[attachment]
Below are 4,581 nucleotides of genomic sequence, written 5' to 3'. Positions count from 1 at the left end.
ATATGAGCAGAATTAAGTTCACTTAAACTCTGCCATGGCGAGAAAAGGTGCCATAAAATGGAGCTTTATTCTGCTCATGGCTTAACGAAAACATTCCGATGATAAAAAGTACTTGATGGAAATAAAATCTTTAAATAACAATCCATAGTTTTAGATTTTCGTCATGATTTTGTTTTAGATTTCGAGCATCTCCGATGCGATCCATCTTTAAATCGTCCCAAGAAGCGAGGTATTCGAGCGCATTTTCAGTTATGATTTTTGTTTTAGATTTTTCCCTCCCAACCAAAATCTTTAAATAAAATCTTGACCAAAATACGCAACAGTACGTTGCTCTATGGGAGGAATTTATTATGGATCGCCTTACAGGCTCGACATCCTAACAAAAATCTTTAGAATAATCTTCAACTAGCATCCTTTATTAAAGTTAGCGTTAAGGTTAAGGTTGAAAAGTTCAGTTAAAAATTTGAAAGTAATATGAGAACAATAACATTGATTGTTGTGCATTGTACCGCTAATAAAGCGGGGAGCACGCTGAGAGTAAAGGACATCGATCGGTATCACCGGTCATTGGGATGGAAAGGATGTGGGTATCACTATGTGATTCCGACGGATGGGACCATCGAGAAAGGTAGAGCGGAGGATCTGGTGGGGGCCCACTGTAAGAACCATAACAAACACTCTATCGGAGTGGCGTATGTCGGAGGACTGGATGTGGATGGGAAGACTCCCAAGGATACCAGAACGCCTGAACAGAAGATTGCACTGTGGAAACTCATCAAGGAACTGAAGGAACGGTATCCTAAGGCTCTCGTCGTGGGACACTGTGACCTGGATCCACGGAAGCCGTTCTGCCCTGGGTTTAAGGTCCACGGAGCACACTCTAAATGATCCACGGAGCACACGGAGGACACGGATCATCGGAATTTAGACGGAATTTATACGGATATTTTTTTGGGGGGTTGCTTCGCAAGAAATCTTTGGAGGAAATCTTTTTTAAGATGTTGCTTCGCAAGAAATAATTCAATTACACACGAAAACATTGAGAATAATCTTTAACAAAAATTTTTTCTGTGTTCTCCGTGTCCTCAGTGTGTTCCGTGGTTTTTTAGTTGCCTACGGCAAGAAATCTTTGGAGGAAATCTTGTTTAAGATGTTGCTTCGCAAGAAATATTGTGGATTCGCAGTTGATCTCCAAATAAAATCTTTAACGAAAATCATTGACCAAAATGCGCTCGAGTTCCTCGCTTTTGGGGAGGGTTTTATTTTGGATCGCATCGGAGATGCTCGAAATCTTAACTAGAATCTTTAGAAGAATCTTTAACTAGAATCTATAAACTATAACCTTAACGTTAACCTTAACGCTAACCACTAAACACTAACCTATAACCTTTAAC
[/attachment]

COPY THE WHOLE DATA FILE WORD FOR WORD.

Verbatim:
Below are 4,581 nucleotides of genomic sequence, written 5' to 3'. Positions count from 1 at the left end.
ATATGAGCAGAATTAAGTTCACTTAAACTCTGCCATGGCGAGAAAAGGTGCCATAAAATGGAGCTTTATTCTGCTCATGGCTTAACGAAAACATTCCGATGATAAAAAGTACTTGATGGAAATAAAATCTTTAAATAACAATCCATAGTTTTAGATTTTCGTCATGATTTTGTTTTAGATTTCGAGCATCTCCGATGCGATCCATCTTTAAATCGTCCCAAGAAGCGAGGTATTCGAGCGCATTTTCAGTTATGATTTTTGTTTTAGATTTTTCCCTCCCAACCAAAATCTTTAAATAAAATCTTGACCAAAATACGCAACAGTACGTTGCTCTATGGGAGGAATTTATTATGGATCGCCTTACAGGCTCGACATCCTAACAAAAATCTTTAGAATAATCTTCAACTAGCATCCTTTATTAAAGTTAGCGTTAAGGTTAAGGTTGAAAAGTTCAGTTAAAAATTTGAAAGTAATATGAGAACAATAACATTGATTGTTGTGCATTGTACCGCTAATAAAGCGGGGAGCACGCTGAGAGTAAAGGACATCGATCGGTATCACCGGTCATTGGGATGGAAAGGATGTGGGTATCACTATGTGATTCCGACGGATGGGACCATCGAGAAAGGTAGAGCGGAGGATCTGGTGGGGGCCCACTGTAAGAACCATAACAAACACTCTATCGGAGTGGCGTATGTCGGAGGACTGGATGTGGATGGGAAGACTCCCAAGGATACCAGAACGCCTGAACAGAAGATTGCACTGTGGAAACTCATCAAGGAACTGAAGGAACGGTATCCTAAGGCTCTCGTCGTGGGACACTGTGACCTGGATCCACGGAAGCCGTTCTGCCCTGGGTTTAAGGTCCACGGAGCACACTCTAAATGATCCACGGAGCACACGGAGGACACGGATCATCGGAATTTAGACGGAATTTATACGGATATTTTTTTGGGGGGTTGCTTCGCAAGAAATCTTTGGAGGAAATCTTTTTTAAGATGTTGCTTCGCAAGAAATAATTCAATTACACACGAAAACATTGAGAATAATCTTTAACAAAAATTTTTTCTGTGTTCTCCGTGTCCTCAGTGTGTTCCGTGGTTTTTTAGTTGCCTACGGCAAGAAATCTTTGGAGGAAATCTTGTTTAAGATGTTGCTTCGCAAGAAATATTGTGGATTCGCAGTTGATCTCCAAATAAAATCTTTAACGAAAATCATTGACCAAAATGCGCTCGAGTTCCTCGCTTTTGGGGAGGGTTTTATTTTGGATCGCATCGGAGATGCTCGAAATCTTAACTAGAATCTTTAGAAGAATCTTTAACTAGAATCTATAAACTATAACCTTAACGTTAACCTTAACGCTAACCACTAAACACTAACCTATAACCTTTAAC